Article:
There is a good deal of soundness to what Douthat and Salam propose. It would certainly play well amongst the evangelical right that unquestionably constitutes the party’s electoral base. The problem though, is precisely that supply-side “economic theory” is so heavily pressed upon the DNA of the rest of the party, elite and plebian alike. So in that regard, the authors are almost certainly tilting at windmills, as the GOP would most likely ride Reaganomics to its grave.

At least theyd save a buck.

Things You Can’t Make Up

Saturday, June 28th, 2008

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The “Marriage Protection Act” (gay marriage ban) is back, and you’ll never guess who has decided to sign on as co-sponsors.

Larry Craig and David Vitter.

Proof that truth is stranger than fiction.

Weekly Polling Report

Friday, June 27th, 2008

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We’re going to start a new institution here, in which I break down some of the numbers of the past week (it’ll probably happen every Friday or Saturday) and then put it all together for you in nice, easy to understand, macro-form.

Nationally this week, we’ve got 4 major polls to consider (I’m not going to waste my time with tracking polls); Franklin & Marshall, the LA Times-Bloomberg poll, Newsweek, and Time. Now the first thing to keep in mind is that, because of margin of error, there’s no point in paying attention to composite margins of “victory.” A 12% lead may seem like a lot bigger cushion than 4%, but if you account for a margin of error of, say, 3%, a 4% margin could be as high as 10% in reality. So because relatively small margins of error can still cause drastic changes in margins of victory, there’s absolutely no sense to looking at said margins. The important data is in the cross tabs, but on the meta-level, individual compositie scores can be used, so long as margins of error are factored and the data is aggregated with other sources of information.

For example, if we take these 4 polls each with margins of error of +/-3%, and compile both candidate’s composites accordingly, we can get a pretty good feel for where the race stands nationally this week. Obama scores, respectively, 51%, 42%, 49%, and 47%. McCain comes in at 36%, 36%, 37%, and 43%. So if we take a margin of error of 3% and factor that in, we’re left with this. For Obama:

Newsweek: 48-54%

F&M: 39%-45%

Times-Bloomberg: 46%-52%

Time: 44-50%

So if we aggregate that and look for overlaps, we see that 48%, 49%, and 50% would be withing our range in 3 of the 4 polls, meaning that we can pretty safely estimate Obama’s support at about 48-50% this week. Doing the same for McCain:

Newsweek: 33-39%

F&M: 33-39%

Times-Bloomberg: 34-40%

Time: 40-46%

So for McCain we’ve got slightly more agreement between polls, meaning we have a larger degree of overlap. We could reasonably expect McCain’s support to be anywhere from 34-39%, as all of them fall withing the overlap in at least 3 of the 4 polls.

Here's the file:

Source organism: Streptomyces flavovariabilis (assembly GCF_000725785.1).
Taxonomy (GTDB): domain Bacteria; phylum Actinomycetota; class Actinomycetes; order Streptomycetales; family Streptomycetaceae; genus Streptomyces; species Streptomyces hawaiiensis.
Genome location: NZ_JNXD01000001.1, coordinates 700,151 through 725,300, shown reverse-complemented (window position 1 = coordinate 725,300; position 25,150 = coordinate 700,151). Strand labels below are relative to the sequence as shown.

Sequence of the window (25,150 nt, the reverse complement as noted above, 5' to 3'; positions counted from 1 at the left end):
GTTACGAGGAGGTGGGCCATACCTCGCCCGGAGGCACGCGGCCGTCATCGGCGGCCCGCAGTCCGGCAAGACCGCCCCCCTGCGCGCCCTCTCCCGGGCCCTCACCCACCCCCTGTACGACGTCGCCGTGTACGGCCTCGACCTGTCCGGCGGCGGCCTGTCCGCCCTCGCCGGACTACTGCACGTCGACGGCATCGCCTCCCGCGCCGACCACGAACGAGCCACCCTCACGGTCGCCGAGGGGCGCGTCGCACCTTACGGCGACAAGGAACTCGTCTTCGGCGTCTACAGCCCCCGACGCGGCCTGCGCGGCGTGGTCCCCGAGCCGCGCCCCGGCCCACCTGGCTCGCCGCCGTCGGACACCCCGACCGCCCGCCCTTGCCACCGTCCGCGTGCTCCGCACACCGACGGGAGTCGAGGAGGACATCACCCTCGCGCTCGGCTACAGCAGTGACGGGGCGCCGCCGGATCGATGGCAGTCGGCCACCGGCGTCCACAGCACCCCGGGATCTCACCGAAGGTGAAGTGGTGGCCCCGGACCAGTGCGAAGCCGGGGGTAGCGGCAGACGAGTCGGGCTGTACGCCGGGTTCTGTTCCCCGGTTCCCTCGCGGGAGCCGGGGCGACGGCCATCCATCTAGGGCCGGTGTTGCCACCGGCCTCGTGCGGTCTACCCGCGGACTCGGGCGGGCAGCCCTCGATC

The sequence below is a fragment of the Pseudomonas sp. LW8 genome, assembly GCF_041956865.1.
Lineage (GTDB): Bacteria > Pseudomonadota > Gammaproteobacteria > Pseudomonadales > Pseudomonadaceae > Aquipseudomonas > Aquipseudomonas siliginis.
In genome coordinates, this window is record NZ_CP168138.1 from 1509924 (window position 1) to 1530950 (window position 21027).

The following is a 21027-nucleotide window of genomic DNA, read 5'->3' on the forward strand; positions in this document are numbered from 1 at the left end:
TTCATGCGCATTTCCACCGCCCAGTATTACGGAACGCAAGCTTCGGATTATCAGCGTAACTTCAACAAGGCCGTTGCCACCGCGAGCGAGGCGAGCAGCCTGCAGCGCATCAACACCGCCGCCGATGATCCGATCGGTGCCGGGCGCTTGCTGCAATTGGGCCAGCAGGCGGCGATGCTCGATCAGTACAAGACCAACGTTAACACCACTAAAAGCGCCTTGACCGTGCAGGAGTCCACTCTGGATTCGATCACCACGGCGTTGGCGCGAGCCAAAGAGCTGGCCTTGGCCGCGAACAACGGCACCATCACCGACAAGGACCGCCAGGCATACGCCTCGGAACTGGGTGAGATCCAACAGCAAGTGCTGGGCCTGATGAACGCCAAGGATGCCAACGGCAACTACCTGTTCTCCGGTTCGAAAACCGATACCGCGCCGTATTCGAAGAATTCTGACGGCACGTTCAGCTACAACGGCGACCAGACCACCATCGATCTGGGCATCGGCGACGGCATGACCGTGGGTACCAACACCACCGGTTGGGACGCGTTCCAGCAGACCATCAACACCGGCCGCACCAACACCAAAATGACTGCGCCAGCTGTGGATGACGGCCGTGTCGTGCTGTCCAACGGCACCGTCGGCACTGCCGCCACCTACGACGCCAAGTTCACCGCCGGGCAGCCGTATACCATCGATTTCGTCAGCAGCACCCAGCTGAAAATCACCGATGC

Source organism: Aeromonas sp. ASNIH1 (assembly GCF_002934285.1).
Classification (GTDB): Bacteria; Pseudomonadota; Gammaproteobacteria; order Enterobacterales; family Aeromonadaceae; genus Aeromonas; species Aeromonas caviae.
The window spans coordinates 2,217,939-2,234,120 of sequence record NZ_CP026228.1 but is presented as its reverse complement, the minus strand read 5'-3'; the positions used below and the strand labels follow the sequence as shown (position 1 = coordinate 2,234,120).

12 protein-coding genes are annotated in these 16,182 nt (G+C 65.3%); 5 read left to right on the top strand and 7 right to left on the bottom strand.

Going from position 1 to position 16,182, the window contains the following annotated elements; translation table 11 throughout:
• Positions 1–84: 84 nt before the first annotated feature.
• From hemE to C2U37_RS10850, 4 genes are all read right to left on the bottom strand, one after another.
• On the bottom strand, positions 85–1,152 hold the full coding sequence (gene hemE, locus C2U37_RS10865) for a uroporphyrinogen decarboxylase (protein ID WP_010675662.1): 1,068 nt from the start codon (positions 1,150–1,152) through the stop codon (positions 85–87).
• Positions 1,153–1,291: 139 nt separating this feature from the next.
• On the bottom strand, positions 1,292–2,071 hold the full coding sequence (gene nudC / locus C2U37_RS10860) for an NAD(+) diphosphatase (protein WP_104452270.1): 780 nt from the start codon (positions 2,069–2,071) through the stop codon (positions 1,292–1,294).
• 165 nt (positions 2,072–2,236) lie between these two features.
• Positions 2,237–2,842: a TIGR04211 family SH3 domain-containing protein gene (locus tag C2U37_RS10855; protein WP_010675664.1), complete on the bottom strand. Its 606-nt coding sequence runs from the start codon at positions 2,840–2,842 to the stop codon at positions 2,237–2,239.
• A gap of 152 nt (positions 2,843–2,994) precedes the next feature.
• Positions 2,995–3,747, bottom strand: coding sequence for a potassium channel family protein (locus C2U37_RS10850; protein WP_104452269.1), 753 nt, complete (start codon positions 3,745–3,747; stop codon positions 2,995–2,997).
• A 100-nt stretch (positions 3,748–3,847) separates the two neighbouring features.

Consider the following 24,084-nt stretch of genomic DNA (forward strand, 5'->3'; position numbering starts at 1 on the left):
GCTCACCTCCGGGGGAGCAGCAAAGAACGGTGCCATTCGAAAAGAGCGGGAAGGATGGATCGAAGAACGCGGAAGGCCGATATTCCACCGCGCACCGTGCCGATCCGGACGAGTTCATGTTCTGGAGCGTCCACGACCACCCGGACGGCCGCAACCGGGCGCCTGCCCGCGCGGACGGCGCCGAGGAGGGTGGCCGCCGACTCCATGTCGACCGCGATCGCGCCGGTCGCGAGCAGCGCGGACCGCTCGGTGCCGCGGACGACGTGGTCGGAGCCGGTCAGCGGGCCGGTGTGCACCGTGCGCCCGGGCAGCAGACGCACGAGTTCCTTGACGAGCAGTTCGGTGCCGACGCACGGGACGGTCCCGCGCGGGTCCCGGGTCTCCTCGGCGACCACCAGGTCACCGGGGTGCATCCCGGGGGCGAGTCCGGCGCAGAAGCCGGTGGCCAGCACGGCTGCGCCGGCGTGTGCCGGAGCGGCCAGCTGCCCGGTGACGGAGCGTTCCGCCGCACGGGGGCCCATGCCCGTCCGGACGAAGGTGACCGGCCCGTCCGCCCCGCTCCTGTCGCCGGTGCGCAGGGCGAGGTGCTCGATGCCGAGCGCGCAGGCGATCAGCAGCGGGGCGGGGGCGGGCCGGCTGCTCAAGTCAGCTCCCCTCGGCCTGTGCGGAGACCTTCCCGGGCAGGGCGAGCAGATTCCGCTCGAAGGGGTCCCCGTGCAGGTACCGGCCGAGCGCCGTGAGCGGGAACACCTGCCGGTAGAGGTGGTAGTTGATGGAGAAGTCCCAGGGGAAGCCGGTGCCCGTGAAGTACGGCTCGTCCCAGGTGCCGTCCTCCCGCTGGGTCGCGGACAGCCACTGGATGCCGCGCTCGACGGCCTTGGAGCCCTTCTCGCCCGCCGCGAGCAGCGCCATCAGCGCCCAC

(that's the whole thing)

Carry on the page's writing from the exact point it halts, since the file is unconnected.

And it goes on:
So to sum it up, aggregating the relevant national data this week, we have:

Obama: 48-50%

McCain: 34-39%.

State Level

More important to campaigns though are state level polling data. This data is crucial to determining resource allocation and messaging as the effective battleground comes into focus, and by that account it was a damn good week for Obama. Quinipiac becomes one in a line of pollsters showing Obama with substantial leads in Minnesota and Wisconsin, putting the at the margins of any list of competitive states right now. This not only shrinks the playing field somewhat, letting Obama put more resources into states McCain will probably win but forcing McCain to spread out his defense, more importantly it takes states Kerry won off the table, meaning that a higher share of the year’s battlegrounds are states Bush won in 2004, where McCain has to play on his heels.

The Q poll, along with PPP, also give Obama somewhat cushioned leads in Michigan as well, which has to be comforting after rampant speculation that the Democratic primary’s Michigan issue, and Obama’s lack of campaigning there, would open the blue-tinted swing state to McCain.

SurveyUSA has 2 polls of consequence out this month, one in Ohio and the other in Missouri. For some reason Missouri is not really being polled. Believe it or not, this is the first poll of the state since the end of the Democratic primary. Nevertheless, McCain saw a slight jump since the last SUSA poll a month ago, re-enforcing the notion that, for whatevery reason, Missouri is trending away from Obama. In Ohio, SUSA essentially has a toss-up, with Obama holding a 2% edge. Again, it re-enforces pre-existing notions, that Ohio is a close toss-up state that can go any way right now.

SUSA also has a toss-up in Indiana, another state that’s not being polled.

And that’s your week in polling.

Gun Control

Friday, June 27th, 2008

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It’s not really an issue I care about, mostly because I think it’s dominated mostly entirely by the two extreme angles of the debate and very few people are actually concerned with working solutions for crime policy and respecting rights, but Matt has a really good post on the matter that should be read and taken to heart.